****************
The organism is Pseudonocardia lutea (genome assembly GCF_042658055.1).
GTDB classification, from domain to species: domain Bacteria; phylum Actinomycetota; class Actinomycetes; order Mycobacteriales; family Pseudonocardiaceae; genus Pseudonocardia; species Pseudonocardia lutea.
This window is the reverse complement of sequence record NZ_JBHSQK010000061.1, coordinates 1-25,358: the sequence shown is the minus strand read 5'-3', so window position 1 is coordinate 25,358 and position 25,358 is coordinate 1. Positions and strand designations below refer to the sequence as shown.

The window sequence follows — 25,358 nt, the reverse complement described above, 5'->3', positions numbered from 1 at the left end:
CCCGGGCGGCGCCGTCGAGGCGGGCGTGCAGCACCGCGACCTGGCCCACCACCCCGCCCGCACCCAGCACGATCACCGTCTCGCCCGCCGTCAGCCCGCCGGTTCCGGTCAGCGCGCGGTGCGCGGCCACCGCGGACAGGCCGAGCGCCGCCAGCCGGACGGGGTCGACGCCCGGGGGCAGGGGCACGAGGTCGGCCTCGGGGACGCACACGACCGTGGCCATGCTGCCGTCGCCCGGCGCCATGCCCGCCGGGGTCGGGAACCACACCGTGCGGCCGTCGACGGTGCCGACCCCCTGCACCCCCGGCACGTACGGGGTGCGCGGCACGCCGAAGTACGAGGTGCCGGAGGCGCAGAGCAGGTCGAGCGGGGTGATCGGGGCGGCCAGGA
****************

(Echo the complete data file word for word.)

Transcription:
The organism is Pseudonocardia lutea (genome assembly GCF_042658055.1).
GTDB classification, from domain to species: domain Bacteria; phylum Actinomycetota; class Actinomycetes; order Mycobacteriales; family Pseudonocardiaceae; genus Pseudonocardia; species Pseudonocardia lutea.
This window is the reverse complement of sequence record NZ_JBHSQK010000061.1, coordinates 1-25,358: the sequence shown is the minus strand read 5'-3', so window position 1 is coordinate 25,358 and position 25,358 is coordinate 1. Positions and strand designations below refer to the sequence as shown.

The window sequence follows — 25,358 nt, the reverse complement described above, 5'->3', positions numbered from 1 at the left end:
CCCGGGCGGCGCCGTCGAGGCGGGCGTGCAGCACCGCGACCTGGCCCACCACCCCGCCCGCACCCAGCACGATCACCGTCTCGCCCGCCGTCAGCCCGCCGGTTCCGGTCAGCGCGCGGTGCGCGGCCACCGCGGACAGGCCGAGCGCCGCCAGCCGGACGGGGTCGACGCCCGGGGGCAGGGGCACGAGGTCGGCCTCGGGGACGCACACGACCGTGGCCATGCTGCCGTCGCCCGGCGCCATGCCCGCCGGGGTCGGGAACCACACCGTGCGGCCGTCGACGGTGCCGACCCCCTGCACCCCCGGCACGTACGGGGTGCGCGGCACGCCGAAGTACGAGGTGCCGGAGGCGCAGAGCAGGTCGAGCGGGGTGATCGGGGCGGCCAGGA